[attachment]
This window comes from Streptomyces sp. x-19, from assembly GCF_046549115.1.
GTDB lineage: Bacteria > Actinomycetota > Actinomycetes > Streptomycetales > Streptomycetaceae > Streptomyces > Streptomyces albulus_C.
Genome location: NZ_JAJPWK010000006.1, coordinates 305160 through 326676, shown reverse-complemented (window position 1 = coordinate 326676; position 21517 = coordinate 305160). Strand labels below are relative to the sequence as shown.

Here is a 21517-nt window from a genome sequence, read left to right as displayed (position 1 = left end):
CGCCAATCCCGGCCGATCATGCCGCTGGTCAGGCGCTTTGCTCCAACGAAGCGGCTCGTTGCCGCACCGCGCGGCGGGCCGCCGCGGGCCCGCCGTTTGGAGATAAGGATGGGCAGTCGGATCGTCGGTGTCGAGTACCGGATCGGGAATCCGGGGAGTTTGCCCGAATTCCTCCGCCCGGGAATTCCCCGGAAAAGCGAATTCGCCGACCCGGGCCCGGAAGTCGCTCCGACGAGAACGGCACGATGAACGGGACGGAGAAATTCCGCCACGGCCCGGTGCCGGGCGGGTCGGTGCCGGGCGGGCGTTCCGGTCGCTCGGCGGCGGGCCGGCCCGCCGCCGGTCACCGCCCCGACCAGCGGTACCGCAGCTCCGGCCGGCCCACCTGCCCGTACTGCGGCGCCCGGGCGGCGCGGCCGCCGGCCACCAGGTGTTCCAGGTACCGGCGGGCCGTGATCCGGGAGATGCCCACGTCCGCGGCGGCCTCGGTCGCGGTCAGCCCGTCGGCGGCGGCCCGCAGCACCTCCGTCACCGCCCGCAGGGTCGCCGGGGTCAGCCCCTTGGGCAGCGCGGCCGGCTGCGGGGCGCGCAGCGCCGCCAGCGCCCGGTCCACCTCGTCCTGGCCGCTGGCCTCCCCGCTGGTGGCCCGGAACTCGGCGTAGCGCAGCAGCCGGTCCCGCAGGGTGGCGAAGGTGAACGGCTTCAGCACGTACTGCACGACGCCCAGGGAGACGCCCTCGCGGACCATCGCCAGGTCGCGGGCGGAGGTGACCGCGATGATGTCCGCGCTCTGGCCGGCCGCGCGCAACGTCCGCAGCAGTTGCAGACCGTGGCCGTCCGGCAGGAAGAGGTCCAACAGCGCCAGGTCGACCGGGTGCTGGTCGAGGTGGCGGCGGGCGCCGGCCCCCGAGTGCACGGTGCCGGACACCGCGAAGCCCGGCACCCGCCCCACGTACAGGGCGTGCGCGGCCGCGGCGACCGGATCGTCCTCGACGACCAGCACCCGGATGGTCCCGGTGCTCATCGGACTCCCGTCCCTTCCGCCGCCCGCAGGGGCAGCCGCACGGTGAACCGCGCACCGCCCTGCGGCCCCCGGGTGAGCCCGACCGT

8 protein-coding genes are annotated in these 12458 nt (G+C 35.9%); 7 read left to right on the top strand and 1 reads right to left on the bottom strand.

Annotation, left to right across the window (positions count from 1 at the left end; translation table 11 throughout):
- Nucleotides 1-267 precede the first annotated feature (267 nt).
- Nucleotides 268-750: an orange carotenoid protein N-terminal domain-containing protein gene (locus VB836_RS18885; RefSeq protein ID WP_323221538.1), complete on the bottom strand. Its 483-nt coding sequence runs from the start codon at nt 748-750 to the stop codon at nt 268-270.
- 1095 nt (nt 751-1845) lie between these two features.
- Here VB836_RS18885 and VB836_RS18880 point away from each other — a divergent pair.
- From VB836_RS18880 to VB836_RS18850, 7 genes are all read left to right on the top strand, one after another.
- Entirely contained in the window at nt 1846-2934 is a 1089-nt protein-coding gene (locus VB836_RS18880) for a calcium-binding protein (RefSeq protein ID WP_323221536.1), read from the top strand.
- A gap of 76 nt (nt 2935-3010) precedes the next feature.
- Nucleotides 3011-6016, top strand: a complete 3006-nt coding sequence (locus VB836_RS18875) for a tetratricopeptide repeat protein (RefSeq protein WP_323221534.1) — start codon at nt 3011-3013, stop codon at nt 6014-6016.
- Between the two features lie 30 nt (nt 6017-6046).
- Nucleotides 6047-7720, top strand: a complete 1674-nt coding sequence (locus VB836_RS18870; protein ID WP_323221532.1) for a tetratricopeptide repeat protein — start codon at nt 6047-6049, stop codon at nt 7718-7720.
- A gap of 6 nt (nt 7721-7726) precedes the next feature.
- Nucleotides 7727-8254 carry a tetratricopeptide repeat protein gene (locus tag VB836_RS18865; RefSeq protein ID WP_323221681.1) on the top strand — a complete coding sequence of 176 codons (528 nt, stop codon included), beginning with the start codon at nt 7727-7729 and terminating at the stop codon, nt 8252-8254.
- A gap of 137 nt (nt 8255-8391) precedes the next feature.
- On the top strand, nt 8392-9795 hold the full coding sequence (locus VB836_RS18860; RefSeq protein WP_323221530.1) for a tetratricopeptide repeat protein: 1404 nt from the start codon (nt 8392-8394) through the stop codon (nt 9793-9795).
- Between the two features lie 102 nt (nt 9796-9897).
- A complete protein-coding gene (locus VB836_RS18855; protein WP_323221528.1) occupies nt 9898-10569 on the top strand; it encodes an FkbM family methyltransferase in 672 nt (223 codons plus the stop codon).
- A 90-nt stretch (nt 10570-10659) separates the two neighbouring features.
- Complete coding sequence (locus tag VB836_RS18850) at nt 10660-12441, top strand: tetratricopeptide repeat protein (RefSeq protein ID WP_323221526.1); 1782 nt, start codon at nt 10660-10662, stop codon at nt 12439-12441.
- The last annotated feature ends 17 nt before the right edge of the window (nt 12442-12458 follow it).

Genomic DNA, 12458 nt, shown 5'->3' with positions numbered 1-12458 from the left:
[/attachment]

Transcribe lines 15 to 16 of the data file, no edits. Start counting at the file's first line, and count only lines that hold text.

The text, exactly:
- Nucleotides 3011-6016, top strand: a complete 3006-nt coding sequence (locus VB836_RS18875) for a tetratricopeptide repeat protein (RefSeq protein WP_323221534.1) — start codon at nt 3011-3013, stop codon at nt 6014-6016.
- Between the two features lie 30 nt (nt 6017-6046).